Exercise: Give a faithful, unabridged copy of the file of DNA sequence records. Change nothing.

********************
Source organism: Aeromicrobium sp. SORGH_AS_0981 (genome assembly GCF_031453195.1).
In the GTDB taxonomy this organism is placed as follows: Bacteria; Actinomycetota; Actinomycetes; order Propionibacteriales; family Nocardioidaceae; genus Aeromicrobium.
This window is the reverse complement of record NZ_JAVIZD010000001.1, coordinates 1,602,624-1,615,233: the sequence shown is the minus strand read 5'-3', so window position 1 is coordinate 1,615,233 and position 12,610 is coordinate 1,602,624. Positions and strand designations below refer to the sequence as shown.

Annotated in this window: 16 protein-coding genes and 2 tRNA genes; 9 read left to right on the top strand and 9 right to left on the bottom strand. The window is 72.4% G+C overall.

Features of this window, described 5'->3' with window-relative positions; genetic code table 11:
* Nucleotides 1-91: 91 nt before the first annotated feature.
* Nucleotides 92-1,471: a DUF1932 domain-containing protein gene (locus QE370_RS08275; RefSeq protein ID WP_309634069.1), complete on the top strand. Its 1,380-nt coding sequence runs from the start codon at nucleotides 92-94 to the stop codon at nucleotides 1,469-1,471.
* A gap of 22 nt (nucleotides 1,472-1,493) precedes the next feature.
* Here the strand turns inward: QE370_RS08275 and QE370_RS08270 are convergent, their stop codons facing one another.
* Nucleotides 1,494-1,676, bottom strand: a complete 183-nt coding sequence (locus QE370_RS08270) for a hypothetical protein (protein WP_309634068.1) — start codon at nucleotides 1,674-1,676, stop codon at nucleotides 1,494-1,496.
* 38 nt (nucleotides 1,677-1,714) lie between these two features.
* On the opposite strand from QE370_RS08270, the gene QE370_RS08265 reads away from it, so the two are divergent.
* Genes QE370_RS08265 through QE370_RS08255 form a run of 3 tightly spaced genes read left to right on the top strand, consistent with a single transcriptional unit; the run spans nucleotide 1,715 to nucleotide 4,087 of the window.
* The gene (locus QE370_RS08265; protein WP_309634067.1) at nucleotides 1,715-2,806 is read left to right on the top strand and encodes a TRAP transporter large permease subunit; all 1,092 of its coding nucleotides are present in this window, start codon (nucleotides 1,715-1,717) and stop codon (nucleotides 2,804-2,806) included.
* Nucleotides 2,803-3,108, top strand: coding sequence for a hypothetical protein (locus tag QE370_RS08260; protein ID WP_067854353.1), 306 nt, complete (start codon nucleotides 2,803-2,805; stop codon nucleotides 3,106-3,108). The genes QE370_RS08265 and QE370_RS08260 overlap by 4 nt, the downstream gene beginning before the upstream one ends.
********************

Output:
Source organism: Aeromicrobium sp. SORGH_AS_0981 (genome assembly GCF_031453195.1).
In the GTDB taxonomy this organism is placed as follows: Bacteria; Actinomycetota; Actinomycetes; order Propionibacteriales; family Nocardioidaceae; genus Aeromicrobium.
This window is the reverse complement of record NZ_JAVIZD010000001.1, coordinates 1,602,624-1,615,233: the sequence shown is the minus strand read 5'-3', so window position 1 is coordinate 1,615,233 and position 12,610 is coordinate 1,602,624. Positions and strand designations below refer to the sequence as shown.

Annotated in this window: 16 protein-coding genes and 2 tRNA genes; 9 read left to right on the top strand and 9 right to left on the bottom strand. The window is 72.4% G+C overall.

Features of this window, described 5'->3' with window-relative positions; genetic code table 11:
* Nucleotides 1-91: 91 nt before the first annotated feature.
* Nucleotides 92-1,471: a DUF1932 domain-containing protein gene (locus QE370_RS08275; RefSeq protein ID WP_309634069.1), complete on the top strand. Its 1,380-nt coding sequence runs from the start codon at nucleotides 92-94 to the stop codon at nucleotides 1,469-1,471.
* A gap of 22 nt (nucleotides 1,472-1,493) precedes the next feature.
* Here the strand turns inward: QE370_RS08275 and QE370_RS08270 are convergent, their stop codons facing one another.
* Nucleotides 1,494-1,676, bottom strand: a complete 183-nt coding sequence (locus QE370_RS08270) for a hypothetical protein (protein WP_309634068.1) — start codon at nucleotides 1,674-1,676, stop codon at nucleotides 1,494-1,496.
* 38 nt (nucleotides 1,677-1,714) lie between these two features.
* On the opposite strand from QE370_RS08270, the gene QE370_RS08265 reads away from it, so the two are divergent.
* Genes QE370_RS08265 through QE370_RS08255 form a run of 3 tightly spaced genes read left to right on the top strand, consistent with a single transcriptional unit; the run spans nucleotide 1,715 to nucleotide 4,087 of the window.
* The gene (locus QE370_RS08265; protein WP_309634067.1) at nucleotides 1,715-2,806 is read left to right on the top strand and encodes a TRAP transporter large permease subunit; all 1,092 of its coding nucleotides are present in this window, start codon (nucleotides 1,715-1,717) and stop codon (nucleotides 2,804-2,806) included.
* Nucleotides 2,803-3,108, top strand: coding sequence for a hypothetical protein (locus tag QE370_RS08260; protein ID WP_067854353.1), 306 nt, complete (start codon nucleotides 2,803-2,805; stop codon nucleotides 3,106-3,108). The genes QE370_RS08265 and QE370_RS08260 overlap by 4 nt, the downstream gene beginning before the upstream one ends.